How to Write Effective Project Reports

ProjectManager.com

Effective project reports are going to make your projects more effective, and this video offers you several best practices to apply to your project reports to be a better project manager.

In Review: How to Write Effective Project Reports

Jennifer spoke to the need for effective project reporting, particularly since some people, even key leadership, believe reporting to be a waste of time. They’re only a waste of time if the report is useless. The right type of report should be geared towards the relevant parties so that they don’t become a waste of everyone’s time.

Well constructed and presented project reports are superior tools to communicate with executives, and any stakeholder for that matter. Jennifer advised us to:

  • Think through the results (don’t just report without analyzing the data)
  • Be brief (highlight relevant data to the right people)
  • Validate the information (be thorough)
  • Use templates (to save time)
  • Verify the value by checking with report recipients
  • Be consistent, relevant and reliable

Apply these simple rules and you’ll find that you’re not only writing more effective reports but achieving your goals more effectively, too.

Pro-Tip: Project reports can speak to status, portfolio, resources workload, time sheets and expenses. As a project manager you need to know who gets, the report, when do they get it, how do they get it and what is the result of these reports.

One thing you’ll learn about reporting is that you’ll sometimes have to deliver bad news. ProjectManager.com CEO Jason Westland’s article How to Objectively Report Issues gives you practical pointers on how to successfully do this.

Thanks for watching!

Transcription

Hello, I’m Jennifer Bridges, Director of ProjectManager.com. Welcome to our whiteboard session today on how to write effective project reports.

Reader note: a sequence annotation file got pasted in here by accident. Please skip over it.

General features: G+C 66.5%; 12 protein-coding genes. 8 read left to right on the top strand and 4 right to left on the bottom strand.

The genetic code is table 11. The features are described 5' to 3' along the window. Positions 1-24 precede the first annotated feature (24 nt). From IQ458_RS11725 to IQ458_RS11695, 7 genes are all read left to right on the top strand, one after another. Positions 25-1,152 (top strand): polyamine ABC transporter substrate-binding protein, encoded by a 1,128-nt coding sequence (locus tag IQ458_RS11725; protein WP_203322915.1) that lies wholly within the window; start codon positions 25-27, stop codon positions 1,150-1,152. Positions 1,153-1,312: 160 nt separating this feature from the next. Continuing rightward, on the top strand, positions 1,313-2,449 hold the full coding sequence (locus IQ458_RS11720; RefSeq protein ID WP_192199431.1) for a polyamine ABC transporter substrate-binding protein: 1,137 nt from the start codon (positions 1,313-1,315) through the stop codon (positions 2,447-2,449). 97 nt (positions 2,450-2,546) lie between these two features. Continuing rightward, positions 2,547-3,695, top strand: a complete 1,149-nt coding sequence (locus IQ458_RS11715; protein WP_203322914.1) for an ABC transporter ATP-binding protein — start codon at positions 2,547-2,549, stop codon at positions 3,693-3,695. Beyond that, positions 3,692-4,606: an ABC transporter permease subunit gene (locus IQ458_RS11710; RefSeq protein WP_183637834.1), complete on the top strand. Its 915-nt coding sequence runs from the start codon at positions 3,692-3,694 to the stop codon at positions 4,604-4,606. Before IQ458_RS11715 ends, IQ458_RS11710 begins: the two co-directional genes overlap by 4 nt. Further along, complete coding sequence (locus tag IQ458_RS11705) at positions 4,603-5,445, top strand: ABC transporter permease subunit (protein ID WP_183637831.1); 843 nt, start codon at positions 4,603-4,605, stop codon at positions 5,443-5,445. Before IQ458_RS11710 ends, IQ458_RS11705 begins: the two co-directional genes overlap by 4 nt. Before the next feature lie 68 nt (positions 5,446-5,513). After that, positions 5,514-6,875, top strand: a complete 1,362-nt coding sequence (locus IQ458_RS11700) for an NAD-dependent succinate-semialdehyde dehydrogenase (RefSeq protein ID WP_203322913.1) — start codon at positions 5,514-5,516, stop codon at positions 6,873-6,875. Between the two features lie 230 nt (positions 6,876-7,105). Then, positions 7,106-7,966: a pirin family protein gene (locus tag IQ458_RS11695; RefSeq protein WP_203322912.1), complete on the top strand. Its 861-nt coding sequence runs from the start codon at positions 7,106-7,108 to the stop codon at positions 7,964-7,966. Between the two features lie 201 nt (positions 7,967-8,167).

Many times when I talk with project managers, they feel like writing reports is a waste of time. It can be. It can be if they’re ineffective reports. So when I’m meeting with executives, executives many times are looking for information about the projects, their portfolios. They want to know what’s going on on the project. Same thing for project team members. Project team members are, many times, waiting on deliverables or information from other team members and they need to know. So these reports, if done in a right way, in an effective way and useful to other people, are worth the time. Let’s take a look.

What I like to do is start with definitions of words. If you go to Google or look up in any of your sources, the word effective is an adjective. It means successful in producing a desired or intended result. So what would a result be in the project world? Well, it could be information, it could be a status, it could be decisions, and it could be other things. But those are just some, to name a few.

So what type of project reports are we looking at? If you look in your communications plan, we want to document several. These are five of the ones we think are some of the most important ones, not the exhaustive list but the top five – the Project Status Report, the Portfolio Report, Resource Workload, Time Sheets, and Expenses.